To give you a specific example, I've spend a lot of my recent shooting time using a SuperTak 55/2 attached to either one or two sets of extension tubes, doing handheld macro without a flash. How many keepers am I getting? Maybe 1 in 100. Can I shoot a passing squirrel, bird or child with this set up - no. But do I understand macro a lot better, and how limited a depth of field you get, and how you need to think about not just the focal distance but the focal plane because you have such a thin DOF - absolutely. Am I going to post a bunch of out of focus images to prove my point?
04-20-2012, 06:59 PM   #11
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Good thread!

The more toys I collect (lens filters etc etc) the more I'm convinced I only need a f2 50mm :P

I'm at a point where its annoying to use any other focal length, and as a hobby that's ok. But if you have the toys and the inclination to learn, fixing a lens and leaving the rest of the kit at home is good fun :P

Last edited by tromboads; 04-20-2012 at 07:14 PM.
04-20-2012, 10:59 PM   #12
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QuoteOriginally posted by creampuff Quote
Unless there are pictures posted, all these suggested exercises are pointless theory.

Don't worry about it. Everything is pointless anyhow.
04-21-2012, 12:37 AM   #13
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QuoteOriginally posted by John Poirier Quote
Don't worry about it. Everything is pointless anyhow.
Except my head. It is very pointy.


<8-)


But I digress. The point of any exercise is to flex one's muscles, physical and mental and probably spiritual if we last long enough. Ever learnt a musical instrument? Ever played scales endlessly? Why bother with that tedious theoretical exercise? It leads nowhere -- except to knowing where notes are, and playing arpeggios, and eventually Rogers and Hammerstein write the DO RE ME song, etc.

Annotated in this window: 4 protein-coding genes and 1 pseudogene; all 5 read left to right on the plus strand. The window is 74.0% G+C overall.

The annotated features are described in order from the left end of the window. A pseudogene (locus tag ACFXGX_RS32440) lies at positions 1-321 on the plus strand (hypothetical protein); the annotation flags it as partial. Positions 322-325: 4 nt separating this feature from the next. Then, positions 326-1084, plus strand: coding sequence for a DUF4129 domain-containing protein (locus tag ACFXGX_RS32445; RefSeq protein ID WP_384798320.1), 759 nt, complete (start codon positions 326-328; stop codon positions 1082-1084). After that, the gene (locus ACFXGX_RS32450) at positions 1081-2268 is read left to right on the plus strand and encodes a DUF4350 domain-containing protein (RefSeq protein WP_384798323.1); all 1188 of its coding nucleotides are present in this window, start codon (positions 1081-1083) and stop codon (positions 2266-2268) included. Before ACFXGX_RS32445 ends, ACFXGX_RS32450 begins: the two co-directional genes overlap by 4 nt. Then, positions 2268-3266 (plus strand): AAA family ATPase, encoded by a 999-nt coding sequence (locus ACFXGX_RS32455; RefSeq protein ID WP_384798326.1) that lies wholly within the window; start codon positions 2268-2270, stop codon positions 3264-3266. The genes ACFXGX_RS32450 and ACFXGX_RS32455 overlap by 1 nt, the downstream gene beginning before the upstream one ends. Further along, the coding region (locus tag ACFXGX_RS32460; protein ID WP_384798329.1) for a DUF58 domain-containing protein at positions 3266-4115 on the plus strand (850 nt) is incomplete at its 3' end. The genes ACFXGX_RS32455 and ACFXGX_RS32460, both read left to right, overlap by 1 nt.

All these photographic exercises do is (hopefully) help one think & see & photograph in different ways. But why impose such limitations? So we can learn to be escape artists, to tear down our (mental) walls. Suppose you have a 4-string violin. Is Bach's AIR ON A G-STRING too limiting? Suppose you're surf guitarist Dick Dale. Is playing MISIRLOU on just the A-string too limiting? Limits make us work.

I could argue that great music is no longer created because musicians have too many tools that can do almost anything. So instead of thinking up (creating) new ways to make strings (for example) evoke our emotions sonically, we need merely plug in a desired digital sample. I'll even suggest that in-camera effects give photographers too many tools for manipulating images without working at it.

Enough for now. Time to stick my head back into the point-sharpener.

Last edited by RioRico; 04-21-2012 at 12:57 AM.
04-21-2012, 08:36 AM   #14
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QuoteOriginally posted by RioRico Quote
* Body of the day (BOTD): Only shoot one person's body. Maybe not your own.
Did that in Vegas back in '94... and it shall not be mentioned within earshot of wife.